David Taylor Named Flowrestling Wrestler of the Year

Published August 28th, 2017 by Baschteam

Christian Pyles

By nearly any measurement this award was David Taylor and everybody else. Undefeated: Check. Showman: Check. Bonus Points: Double Check. It was an easy choice and the right one. David Taylor is the Flowrestling Wrestler of the Year.

The final count for Taylor’s season is a baffling one. 34-0 with 16 pins, 8 techs, 8 majors and just 2 decisions.  32 of 34 wins by bonus. Both decisions against one of the most accomplished wrestlers to not come away with a title: Tyler Caldwell.

A look back at his entire career of dominance  53 pins, 42 techs and 31 majors for a whopping 126 wins by bonus points. 135 career wins, only 9 by decision. Only 3 losses in 4 years. 2 of those came at the hands of one of the greatest wrestlers to ever lace up, Kyle Dake. Truly absurd statistics. Having him on your team at a tournament proved to be an insurmountable advantage. Though he was always dominant, he was able to elevate at NCAA’s throughout his career. His NCAA Tournaments: 11 pins, 2 techs, 3 decisions, and losses only to Dake and Bubba.

Those are just the numbers. Numbers that are still tough for me to wrap my mind around, and numbers I would love to see a comparable career from a bonus points perspective.

Let’s shift the focus a bit to what else he brought to wrestling: The relentless pursuit of points made him a star beyond the PSU fan base. Standing ovations from even the Iowa faithful at Big 10’s show the appreciation fans have for someone who wrestles truly for 7 minutes. His offense was varied and diverse, able to beat you in so many ways. Re-attacks that resemble teleportation, tilts that look effortless, and counters you’ve never seen. Taylor had it all and did it all. While his final spot in history is potentially muddled by the fact that he “only” has 2 titles, I think he is still close to the conversation for one of the best ever.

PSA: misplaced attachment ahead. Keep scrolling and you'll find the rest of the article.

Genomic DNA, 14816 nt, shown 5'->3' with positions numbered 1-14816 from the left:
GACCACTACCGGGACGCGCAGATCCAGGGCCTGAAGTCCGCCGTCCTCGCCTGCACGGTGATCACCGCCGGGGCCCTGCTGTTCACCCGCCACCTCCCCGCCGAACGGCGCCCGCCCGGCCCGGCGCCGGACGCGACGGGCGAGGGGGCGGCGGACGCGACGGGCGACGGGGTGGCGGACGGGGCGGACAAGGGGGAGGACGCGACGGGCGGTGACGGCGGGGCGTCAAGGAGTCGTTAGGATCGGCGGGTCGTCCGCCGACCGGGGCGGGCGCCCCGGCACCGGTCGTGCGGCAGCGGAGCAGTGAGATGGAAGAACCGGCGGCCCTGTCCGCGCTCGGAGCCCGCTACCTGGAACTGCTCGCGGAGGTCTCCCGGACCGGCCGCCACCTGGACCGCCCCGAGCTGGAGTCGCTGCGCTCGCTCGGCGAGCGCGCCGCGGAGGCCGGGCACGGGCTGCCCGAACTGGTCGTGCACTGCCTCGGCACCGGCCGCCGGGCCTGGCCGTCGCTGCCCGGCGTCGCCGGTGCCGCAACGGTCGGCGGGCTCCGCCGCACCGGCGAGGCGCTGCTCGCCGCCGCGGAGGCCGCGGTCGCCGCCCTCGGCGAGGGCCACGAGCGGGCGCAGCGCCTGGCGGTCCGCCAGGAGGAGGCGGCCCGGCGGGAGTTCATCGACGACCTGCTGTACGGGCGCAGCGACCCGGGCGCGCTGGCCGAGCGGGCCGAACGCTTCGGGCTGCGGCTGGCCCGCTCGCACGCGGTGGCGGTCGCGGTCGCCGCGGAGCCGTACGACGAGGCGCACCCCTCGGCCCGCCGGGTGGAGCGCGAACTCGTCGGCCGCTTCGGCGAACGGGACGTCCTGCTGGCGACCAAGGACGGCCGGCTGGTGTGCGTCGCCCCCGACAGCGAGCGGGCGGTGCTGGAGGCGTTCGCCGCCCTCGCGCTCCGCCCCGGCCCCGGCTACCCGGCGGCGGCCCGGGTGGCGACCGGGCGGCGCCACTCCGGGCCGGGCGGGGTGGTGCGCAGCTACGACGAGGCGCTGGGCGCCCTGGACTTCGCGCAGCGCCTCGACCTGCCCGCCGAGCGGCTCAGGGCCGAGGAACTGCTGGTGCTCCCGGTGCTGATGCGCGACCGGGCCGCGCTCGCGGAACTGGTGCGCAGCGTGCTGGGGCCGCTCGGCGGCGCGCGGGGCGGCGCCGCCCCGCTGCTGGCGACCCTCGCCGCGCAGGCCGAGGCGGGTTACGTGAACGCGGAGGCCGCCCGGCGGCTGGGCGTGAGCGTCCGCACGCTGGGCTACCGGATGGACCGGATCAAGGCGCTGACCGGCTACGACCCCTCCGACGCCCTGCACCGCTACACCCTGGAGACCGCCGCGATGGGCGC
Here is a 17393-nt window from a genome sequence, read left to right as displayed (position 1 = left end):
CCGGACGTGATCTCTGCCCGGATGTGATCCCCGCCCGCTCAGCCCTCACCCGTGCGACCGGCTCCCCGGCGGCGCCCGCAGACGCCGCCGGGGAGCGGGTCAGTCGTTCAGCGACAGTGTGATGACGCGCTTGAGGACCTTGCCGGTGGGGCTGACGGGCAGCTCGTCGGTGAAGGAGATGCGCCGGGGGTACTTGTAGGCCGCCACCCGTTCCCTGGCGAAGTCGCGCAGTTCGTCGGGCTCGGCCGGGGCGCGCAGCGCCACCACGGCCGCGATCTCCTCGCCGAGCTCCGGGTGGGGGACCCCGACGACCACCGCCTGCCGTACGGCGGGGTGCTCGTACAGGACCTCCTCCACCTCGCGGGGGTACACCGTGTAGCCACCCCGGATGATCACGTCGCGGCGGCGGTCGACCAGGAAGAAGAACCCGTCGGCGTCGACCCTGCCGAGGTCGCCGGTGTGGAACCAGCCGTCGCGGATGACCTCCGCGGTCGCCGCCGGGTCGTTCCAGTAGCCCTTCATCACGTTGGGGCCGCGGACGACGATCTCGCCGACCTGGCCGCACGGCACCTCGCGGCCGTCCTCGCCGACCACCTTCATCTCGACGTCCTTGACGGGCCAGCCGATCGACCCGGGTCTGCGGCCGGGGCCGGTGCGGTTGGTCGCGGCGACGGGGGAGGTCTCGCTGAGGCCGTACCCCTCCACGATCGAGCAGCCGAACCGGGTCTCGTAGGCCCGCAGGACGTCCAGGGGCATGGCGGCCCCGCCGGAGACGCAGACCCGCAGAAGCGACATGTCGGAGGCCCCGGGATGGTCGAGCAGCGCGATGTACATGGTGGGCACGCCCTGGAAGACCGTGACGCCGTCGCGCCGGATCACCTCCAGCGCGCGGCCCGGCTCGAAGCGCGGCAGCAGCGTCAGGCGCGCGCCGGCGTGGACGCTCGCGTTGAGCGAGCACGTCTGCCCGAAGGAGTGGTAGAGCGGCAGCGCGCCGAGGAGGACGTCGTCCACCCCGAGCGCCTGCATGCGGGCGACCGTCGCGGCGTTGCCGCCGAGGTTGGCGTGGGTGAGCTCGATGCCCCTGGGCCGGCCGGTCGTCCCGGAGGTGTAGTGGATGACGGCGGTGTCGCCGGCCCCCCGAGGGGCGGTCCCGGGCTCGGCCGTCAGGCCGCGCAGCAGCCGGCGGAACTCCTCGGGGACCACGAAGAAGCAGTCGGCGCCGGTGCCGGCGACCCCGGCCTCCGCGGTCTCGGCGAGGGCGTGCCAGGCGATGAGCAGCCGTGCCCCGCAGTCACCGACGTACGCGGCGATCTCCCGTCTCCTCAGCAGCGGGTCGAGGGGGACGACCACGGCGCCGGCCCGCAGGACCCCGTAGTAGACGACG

No, he’s not in the Cael, Dake, Smith conversation, but I’ll put his credentials and team impact with almost anyone else. It was more than just NCAA title accumulation, it’s the impact he had on an entire team, the way he carried himself and the impact he’s had on fans and young wrestlers alike. He’s a star for his style, dominance and personality more than his NCAA finishes. He carried himself with class every step of the way. When he won, he showed a youthful exuberance and renewed excitement every time. When he lost, he carried himself like a man. He’s an example and role model for young wrestlers. The popularity he’s gained he earned through a contagious and captivating style. Who knows what’s next for DT, but I think we know he’s going to continue to excel and excite.